Category Archives: prompt responses

Writing about writing

This post is a prompt response from yesterday. Of five provided images, the one I responded to was of a piebald horse (not unlike the one above). I quote two poets: Gerard Manley Hopkins and Joyce Kilmer and for your enjoyment include the entirety of the Gerard Manley Hopkins poem, Pied Beauty, at the end.

It helps to know that I am ten years plus into writing a novel in which one of the central characters is Eliza Lucas Pinckney (b. 1722) and that the other three main characters are enslaved Black women.

 

Rhombuses of Light

The morning light is sectioned
mintons and mullions
through the glass, hitting floor and
wall, bending at baseboard.
She often referred to light
as “lozenges.”

It’s the glow we like
especially when April
breezes seep past sills
and chill. But what about the
bend at the baseboard?
An easy compliance.

“Glory be to God for dappled
things,” said the poet.
Rhombuses of light
are not pied or
dappled, but when created
by a window speak
to the relationship between
solidity and light.

She repeats herself. All
those references to clouds!
It’s time to find and replace.
Thunderclouds with slate
grey bottoms, slants of
rain like an etching against
the horizon. Again, Eliza,
really?

Her friend rode a dappled
grey sixteen hands high. How I had
to look all that up, authority running
to cats and dogs and at a stretch to
the way the interior of a barn
smells and how light catches
dust and particles of hay
drifting below the rafters.
How light and gravity inform
a moment.

Imagination as authority,
not a popular position
these days.

Ripples of clouds above
the marsh, liked ruched
silk. Sunlight on creek
shining like pewter. God
in nature. We get it! Eliza
got it.

Gerard Manley Hopkins
got it.

Light will slide up the
wall as day goes on.
Sometimes the miraculous has
a predictable element to it.

All those author interviews
and how they make her
shrink. What’s on HER
bedside table? Did she
even read as a child?

The Case of the Hidden
Staircase.

But it occurs to her now,
more memory than thought,
that reading Gerard Manley
Hopkins as a teenager
opened a previously
undisclosed chamber in
her heart.

You can do that with
language? Light can
bend at baseboard
and be celebrated and in
strange syncopations?
Why does one element
mimicking another thrill
the senses? Light like
water. Sedimentary rock
like ripples of corduroy.
Memory like glass.

As a priest, he told
himself to shut up.
Figures an early hero of
mine would go to such extremes
and for all the wrong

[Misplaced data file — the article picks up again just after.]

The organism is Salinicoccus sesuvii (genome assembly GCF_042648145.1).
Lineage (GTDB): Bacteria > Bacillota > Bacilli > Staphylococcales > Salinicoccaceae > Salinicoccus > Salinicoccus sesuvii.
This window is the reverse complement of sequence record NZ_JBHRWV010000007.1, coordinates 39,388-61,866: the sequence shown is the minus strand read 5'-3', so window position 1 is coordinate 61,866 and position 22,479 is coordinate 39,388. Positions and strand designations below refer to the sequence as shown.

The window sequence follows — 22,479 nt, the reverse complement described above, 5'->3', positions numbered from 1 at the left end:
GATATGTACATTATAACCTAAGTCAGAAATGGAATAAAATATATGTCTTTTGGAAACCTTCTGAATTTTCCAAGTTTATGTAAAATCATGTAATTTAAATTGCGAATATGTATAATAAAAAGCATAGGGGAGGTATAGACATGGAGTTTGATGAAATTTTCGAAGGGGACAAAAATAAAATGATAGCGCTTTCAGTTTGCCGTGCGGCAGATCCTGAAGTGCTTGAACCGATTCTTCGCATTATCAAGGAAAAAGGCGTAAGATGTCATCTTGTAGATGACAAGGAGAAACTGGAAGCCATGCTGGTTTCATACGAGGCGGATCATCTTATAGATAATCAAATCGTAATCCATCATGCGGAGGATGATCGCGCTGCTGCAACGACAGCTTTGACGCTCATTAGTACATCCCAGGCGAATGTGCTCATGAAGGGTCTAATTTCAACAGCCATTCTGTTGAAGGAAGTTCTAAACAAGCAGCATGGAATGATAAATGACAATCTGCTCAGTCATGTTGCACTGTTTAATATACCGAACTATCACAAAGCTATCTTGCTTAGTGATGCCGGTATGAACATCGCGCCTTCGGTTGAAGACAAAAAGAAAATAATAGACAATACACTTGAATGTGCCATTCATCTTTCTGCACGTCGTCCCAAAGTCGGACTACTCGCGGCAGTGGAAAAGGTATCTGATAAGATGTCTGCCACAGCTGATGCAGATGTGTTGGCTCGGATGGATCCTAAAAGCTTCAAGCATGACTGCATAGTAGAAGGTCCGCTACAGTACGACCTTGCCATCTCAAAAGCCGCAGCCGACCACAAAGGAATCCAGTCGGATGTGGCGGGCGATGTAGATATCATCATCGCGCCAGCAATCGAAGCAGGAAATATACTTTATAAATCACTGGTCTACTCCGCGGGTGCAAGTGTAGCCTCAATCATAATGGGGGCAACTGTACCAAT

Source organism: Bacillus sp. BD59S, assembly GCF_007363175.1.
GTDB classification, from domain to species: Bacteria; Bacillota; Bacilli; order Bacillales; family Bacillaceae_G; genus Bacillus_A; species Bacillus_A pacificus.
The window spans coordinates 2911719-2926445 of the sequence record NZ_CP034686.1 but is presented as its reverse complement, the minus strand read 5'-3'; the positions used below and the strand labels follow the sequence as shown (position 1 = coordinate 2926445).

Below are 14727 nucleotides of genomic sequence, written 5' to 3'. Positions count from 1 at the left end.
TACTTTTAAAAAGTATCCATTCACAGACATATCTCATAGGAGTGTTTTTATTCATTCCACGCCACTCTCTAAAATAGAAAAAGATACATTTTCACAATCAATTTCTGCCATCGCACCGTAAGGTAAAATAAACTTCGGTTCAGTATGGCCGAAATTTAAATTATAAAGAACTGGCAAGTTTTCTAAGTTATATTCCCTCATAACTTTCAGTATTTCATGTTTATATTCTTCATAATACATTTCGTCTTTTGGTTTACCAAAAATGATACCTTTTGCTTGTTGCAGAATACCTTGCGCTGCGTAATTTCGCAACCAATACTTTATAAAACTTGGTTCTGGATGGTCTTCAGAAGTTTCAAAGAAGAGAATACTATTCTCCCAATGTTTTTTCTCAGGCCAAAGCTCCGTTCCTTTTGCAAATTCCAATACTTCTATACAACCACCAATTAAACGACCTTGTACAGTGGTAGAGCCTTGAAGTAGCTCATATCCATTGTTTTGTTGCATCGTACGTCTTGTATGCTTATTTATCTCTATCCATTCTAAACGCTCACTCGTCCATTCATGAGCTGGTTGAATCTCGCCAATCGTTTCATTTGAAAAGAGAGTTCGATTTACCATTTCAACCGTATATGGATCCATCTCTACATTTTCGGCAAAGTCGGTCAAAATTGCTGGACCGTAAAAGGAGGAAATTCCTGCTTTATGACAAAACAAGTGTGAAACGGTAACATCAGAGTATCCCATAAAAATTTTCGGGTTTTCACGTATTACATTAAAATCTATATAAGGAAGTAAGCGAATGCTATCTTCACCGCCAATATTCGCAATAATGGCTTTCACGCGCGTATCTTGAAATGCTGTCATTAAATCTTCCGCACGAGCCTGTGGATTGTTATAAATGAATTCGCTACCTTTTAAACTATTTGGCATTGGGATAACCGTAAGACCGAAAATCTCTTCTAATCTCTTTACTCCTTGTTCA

reasons. Virginia Woolf with
rocks in her pockets.

Heroes, heroines, perhaps
best not to have them —
but how else learn how
to write, how not to panic,
how to pick at a scab and
move on?

Just once, she’d like the column
to soberly reveal an author
that didn’t read until she
was seventeen or so. Too busy
mucking about in creeks and
negotiating with terror. Why
sit still?

Music floods the chest.
A good reason for silence,
she thinks, a single window
at a time being enough,
the light passing through
glass from the east,
inching toward the center of the hall.

You mean to tell me
the rhombuses of light float down the wall
and not up as morning progresses?
The unreliability
of observation. What motes?
What barn? Memory like glass.

Eliza’s daughter was about to
turn eleven when he died. Eliza’s
husband. Harriett’s father.
The dates are there for the finding.
July 12, 1758 and August 7, 1758.

What I make of turning
eleven just after the death of
a parent is not what you will
make of the same.

Even Harriett, poor dear,
would have made several
things of a singular devastation.

She had wanted to read
“Pied Beauty” at her father’s
funeral. The altar boy
turned atheist would have
appreciated its point, even
if Longfellow and Poe were
his favored fare.

Her sister overruled the selection.
Longstanding habits
of bullying that can’t even
be attributed to grief.

“I think that I shall
never see a poem as
lovely as a tree,” he
wrote in my autograph
book — remember those? —
“But with his help, I’ve
made a Dee.”

“He fathers-forth whose
beauty is past change.”

Swapping out an altar
in the Catholic Church for the
Kinderhook Creek doesn’t mean
one has no god.
Trout fishing as sacrament.

Harriett was ten about to turn
eleven. I was 24 or 26 and the fact that I can
never remember without adding age-at-death to
one birth year and then subtracting another
birth year speaks to loss.

 

*     *     *

Poetry Fdtn link here.

Riff on old family photo

The prompt for this writing was to imagine someone in shadow.

Aspire as in a form of breath. The earring catches on the collar. The heart flutters fast for no reason. Will the silk rug remain in place, the one that was my mother’s? Will the box of old photos reveal any secrets, or even anything new?